Zelazo and I are in basic agreement. I don't think it ought to be controversial that AI has only a limited role to play in Cognitive Science either, but apparently it is. I don't believe that Cognitive Scientists should all "down tools" until the conceptual details of mind are worked out either, but neither do I think that conceptual analysis is a waste of time here. Simply "picking the complexity to pieces" will solve the problem on its own. Finally, I am happy to entertain the idea of intelligence that is not at all like human intelligence, but we seem to have our hands full at the moment just trying to figure out what human intelligence is.
2. As for my "pessimistic pronouncement concerning the present possibility of computational (or even cognitive) psychology," I suppose that the looseness of my ontological talk, that I have already admitted to, made me deserve this. Again, I don't believe that ontology must precede science holus-bolus. I do think, as I have said several times now, that SOME ontological consensus must be achieved before much (consensually agreed) progress is made. How much more? More than we have now would be a nice beginning. Zelazo construes my position, however, as being "overly-sensitive to the fact that higher cognitive processes ('central systems', in Fodor's terms) has its work cut out for it" (para. 7). I think he has just missed the boat here. The concerns I expressed were not for consensus on "higher" or "central" processes, but on the most basic ones--what are intentionality, qualia, consciousness? These are not what Fodor has in mind when he discusses "central systems" in "Modularity of mind" (1983).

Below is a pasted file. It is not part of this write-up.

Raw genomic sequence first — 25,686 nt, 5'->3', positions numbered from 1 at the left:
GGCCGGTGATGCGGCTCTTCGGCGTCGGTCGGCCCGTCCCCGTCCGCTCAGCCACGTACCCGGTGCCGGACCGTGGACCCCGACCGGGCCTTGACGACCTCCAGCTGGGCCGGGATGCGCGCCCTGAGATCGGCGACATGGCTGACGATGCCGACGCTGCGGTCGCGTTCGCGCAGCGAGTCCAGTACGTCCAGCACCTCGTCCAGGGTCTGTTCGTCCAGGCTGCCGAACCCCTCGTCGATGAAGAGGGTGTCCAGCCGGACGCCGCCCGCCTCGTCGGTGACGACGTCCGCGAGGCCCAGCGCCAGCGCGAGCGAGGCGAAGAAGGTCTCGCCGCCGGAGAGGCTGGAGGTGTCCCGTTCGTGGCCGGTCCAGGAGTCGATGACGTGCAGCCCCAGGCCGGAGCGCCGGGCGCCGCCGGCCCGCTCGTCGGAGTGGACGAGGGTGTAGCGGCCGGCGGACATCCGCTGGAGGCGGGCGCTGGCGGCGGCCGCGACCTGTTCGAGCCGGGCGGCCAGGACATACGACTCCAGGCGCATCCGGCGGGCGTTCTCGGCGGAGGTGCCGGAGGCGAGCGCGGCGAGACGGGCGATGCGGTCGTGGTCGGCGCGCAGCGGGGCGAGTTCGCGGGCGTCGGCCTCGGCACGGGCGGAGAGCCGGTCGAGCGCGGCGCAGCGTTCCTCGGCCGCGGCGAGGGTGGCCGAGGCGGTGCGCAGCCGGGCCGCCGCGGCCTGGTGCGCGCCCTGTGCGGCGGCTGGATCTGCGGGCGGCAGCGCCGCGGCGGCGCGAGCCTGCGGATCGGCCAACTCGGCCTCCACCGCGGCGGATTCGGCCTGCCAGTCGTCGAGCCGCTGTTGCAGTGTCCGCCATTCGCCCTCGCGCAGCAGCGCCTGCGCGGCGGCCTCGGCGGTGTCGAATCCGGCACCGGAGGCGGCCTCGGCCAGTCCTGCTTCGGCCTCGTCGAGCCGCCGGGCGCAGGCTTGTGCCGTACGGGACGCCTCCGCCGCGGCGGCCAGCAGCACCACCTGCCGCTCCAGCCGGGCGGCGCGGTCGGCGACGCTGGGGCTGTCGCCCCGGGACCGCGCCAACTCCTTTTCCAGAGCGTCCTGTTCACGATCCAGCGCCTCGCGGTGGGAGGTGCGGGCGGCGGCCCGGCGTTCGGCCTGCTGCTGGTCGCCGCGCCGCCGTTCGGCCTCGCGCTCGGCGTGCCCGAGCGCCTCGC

3. Also, I don't think that "picking the complexity to pieces" is going, by itself, to do the trick. Any "complexity" can be "picked to pieces" in infinitely many different ways. We have to find the "right" way. That means, to a first order of approximation, having some idea of what we are looking for. To my mind, Zelazo has fallen right into Meno's paradox, and is trying to get out by brute force. It won't work; witness two millennia of debate about Meno. I take his analogies to physics to be--sans further analysis (as I tried to provide for Fodor's analogy to physics)--just analogies. That is, they may be useful exemplars of Zelazo's position, but they are hardly demonstrative arguments. In any case, I would argue that there is far greater ontological consensus in physics--uncomfortable though it may make some of its exponents--than there is in psychology. At least they are willing to use a common vocabulary. This is far more than you can say about cognitive scientists.
4. Finally, we come to the question of whether real cognition has to be human cognition. As I mentioned in the reply to Plate, there would have to be some pretty amazing conceptual analysis of what it is to be cognitive in order for us to determine that something was truly cognitive without being human-like cognitive. The Turing test was supposed to be such a criterion (at least with regard to the internal mechanisms at work; notice that even with this criterion the external result was to be indistinguishable from human behavior). I take it that everyone is now pretty well convinced that, at least in its original form, it failed as such a criterion. I await the announcement of the new criterion!
Fodor, J. A. (1983). The modularity of mind. Cambridge, MA: MIT Press.
Green, C.D. (2000) Is AI the Right Method for Cognitive Science? PSYCOLOQUY 11(061) ftp://ftp.princeton.edu/pub/harnad/Psycoloquy/2000.volume.11/ psyc.00.11.061.ai-cognitive-science.1.green http://www.cogsci.soton.ac.uk/cgi/psyc/newpsy?11.061
Zelazo, P.D. (2000) The nature (and artifice) of cognition. PSYCOLOQUY 11(076) ftp://ftp.princeton.edu/pub/harnad/Psycoloquy/2000.volume.11/ psyc.00.11.076.ai-cognitive-science.16.zelazo http://www.cogsci.soton.ac.uk/cgi/psyc/newpsy?11.076